**Step 6 :** Once the queue is empty, check if all vertices of the graph have been visited.

Currently the queue is : **[]**

Our visited array is : **[false, false, true, false, true, false]**

If the entire array is true ( all vertices were visited) then there is no cycle. But Vertices 0, 1, 3, and 5 have not been visited, and they form the cycle in the graph.

Output : Cycle exists. Nodes 0, 1, 3, 5 form the cycle

## Takeaways

Still don't get the big picture ?

**Hint 1 :** A vertex with degree 1 can never be part of a cycle

**Hint 2 :** Every graph in which each vertex has degree atleast 2 must contain a cycle

What we are essentially doing in the algorithm is, keep removing the vertices with degree 1 and keep reducing the graph. If we are left with a graph with all vertices having degree >=2, the graph contains a cycle.

## Implementation in C++

```
//Detect cycle in a graph using Degree of graph
#include<iostream>
#include<cstdlib>
#include<vector>
#include<map>
#include<unordered_map>
#include<queue>
using namespace std;
class graph{
private : map<int,vector<int>> adjList;
int n,e; //no of vertices and edges
public : void detect_cycle();
void input();
};
void graph::input(){
cout<<"Enter the number of vertices : \n";
cin>>n;
cout<<"Enter the number of edges : \n";
cin>>e;
cout<<"Enter the adj list for the undirected graph \n";
for(int i=0;i<e;i++){
int start,end;
cin>>start;
cin>>end;
adjList[start].push_back(end);
adjList[end].push_back(start);
}
//print adj list
cout<<"The adj list is :\n";
for(auto &val : adjList){
cout<<val.first<<" : ";
for(int el : val.second){
cout<<el<<" ";
}
cout<<"\n";
}
}
void graph::detect_cycle(){
unordered_map<int,int> deg;
for(int i=0;i<n;i++){
deg[i]=adjList[i].size();
}
bool visited[n];
for(int i=0;i<n;i++)
visited[i]=false;
queue<int> q;
while(1){
//pushing all degree 1 nodes into the queue
//recursively updating the nodes with degree 1
for(auto &val : deg){
//To make sure an already visited vertex is not pushed again to the queue
if(val.second==1 && visited[val.first]==false)
q.push(val.first);
}
if(q.empty()) break;
while(!q.empty()){
int temp = q.front();
q.pop();
visited[temp]=true;
//deleting node with degree 1
for(int i=0;i<adjList[temp].size();i++){
deg[adjList[temp][i]]--;
}
}
}
int f=0;
for(int i=0;i<n;i++){
if(visited[i]==false)
f=1;
}
if(f==0)
cout<<"No cycle detected !\n";
else{
cout<<"Cycle detected at :\n";
for(int i=0;i<n;i++){
if(visited[i]==false)
cout<<i<<" ";
}
}
}
int main(){
graph g;
g.input();
g.detect_cycle();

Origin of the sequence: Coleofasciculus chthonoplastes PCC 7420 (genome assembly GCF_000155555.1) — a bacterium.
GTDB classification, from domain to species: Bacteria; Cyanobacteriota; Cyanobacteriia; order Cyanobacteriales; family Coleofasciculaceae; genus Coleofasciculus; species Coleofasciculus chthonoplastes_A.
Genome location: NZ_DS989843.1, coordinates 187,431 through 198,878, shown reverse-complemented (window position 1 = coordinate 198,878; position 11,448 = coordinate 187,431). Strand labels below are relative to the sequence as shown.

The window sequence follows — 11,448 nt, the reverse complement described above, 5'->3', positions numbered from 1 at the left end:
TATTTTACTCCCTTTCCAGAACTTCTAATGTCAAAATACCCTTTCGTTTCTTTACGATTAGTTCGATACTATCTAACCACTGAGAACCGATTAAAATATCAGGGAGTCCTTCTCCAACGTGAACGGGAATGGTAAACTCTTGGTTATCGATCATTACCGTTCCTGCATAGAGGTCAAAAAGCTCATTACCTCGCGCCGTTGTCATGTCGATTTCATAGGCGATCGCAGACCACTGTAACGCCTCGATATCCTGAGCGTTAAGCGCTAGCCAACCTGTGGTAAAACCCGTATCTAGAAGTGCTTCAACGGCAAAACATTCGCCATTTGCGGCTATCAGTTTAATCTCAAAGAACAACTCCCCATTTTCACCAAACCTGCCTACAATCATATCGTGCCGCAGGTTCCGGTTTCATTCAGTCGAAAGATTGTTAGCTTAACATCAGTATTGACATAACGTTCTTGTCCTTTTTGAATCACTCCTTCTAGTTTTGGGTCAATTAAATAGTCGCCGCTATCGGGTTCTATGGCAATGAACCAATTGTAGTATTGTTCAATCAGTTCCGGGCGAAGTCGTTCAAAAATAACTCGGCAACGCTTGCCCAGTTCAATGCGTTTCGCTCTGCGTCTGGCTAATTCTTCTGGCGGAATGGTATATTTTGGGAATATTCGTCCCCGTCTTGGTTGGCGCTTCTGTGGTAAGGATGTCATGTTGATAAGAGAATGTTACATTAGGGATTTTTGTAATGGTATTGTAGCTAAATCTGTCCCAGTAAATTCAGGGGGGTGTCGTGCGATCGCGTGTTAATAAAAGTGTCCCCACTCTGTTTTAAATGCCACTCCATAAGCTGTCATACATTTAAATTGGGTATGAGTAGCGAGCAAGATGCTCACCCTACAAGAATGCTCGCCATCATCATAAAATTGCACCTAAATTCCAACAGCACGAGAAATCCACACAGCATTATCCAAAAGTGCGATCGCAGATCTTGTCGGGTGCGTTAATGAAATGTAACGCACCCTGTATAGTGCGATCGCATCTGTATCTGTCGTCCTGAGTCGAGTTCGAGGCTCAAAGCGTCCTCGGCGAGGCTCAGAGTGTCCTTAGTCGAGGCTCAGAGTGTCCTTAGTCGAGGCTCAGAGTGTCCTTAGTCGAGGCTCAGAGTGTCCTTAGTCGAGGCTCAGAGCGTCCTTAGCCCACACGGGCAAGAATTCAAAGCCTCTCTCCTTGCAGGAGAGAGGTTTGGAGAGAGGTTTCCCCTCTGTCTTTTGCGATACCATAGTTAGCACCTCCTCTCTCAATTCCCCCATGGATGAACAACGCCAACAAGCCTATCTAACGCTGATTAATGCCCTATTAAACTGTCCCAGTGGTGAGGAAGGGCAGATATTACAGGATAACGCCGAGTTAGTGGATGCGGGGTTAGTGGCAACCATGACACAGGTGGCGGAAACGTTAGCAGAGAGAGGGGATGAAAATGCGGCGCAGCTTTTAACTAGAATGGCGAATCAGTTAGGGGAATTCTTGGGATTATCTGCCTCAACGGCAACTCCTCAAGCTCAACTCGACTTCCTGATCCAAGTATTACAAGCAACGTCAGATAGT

return 0;
}
```

## Output

```
The adj list is :
0 : 4 3 5
1 : 3 5 2
2 : 1
3 : 0 1
4 : 0
5 : 0 1
Cycle detected at :
0 1 3 5
```

## Explanation

Let's take a closer look at the detect_cycle() function.

- We use an unordered map to store the vertices with their degree. The degree of each vertex is the size of its corresponsing value of the adjacency map.
- Next, we initialize the boolean visited array to false, since no vertex has been visited yet.
- Then the queue is updated with vertices with degree 1. We do this to remove these vertices, since they do not have to potential to form a cycle. But these vertices entries are still present in the adjacency list as well as the unordered_map deg. Then, where are these vertices with degree 1, removed ? We simulate the removal of these vertices, by decrementing the degree of all the adjacent nodes of these vertices, indirectly removing these vertices.
- Once the queue becomes empty, we keep checking again, for any
**new vertices**(unvisited) with degree 1. If so, we update the queue with these vertices, and continue the same process of their removal, by decrementing these vertices' adjacent node degrees. - At the end, after the queue finally becomes empty, and we are unable to find any more vertices with degree 1, we check the visited array to see if all vertices have been visited.
- If a vertex has not been visited at the end of this while() loop (after removing all degree 1 vertices), it means that its degree is atleast 2 (if degree was 1, that vertex would have been visited). According to Hint 2, all such vertices form a cycle.

- We print the nodes which have not been visited (nodes that have degree >= 2) as the nodes forming the cycle in the graph.
- If all vertices have been visited, there is no cycle in the graph.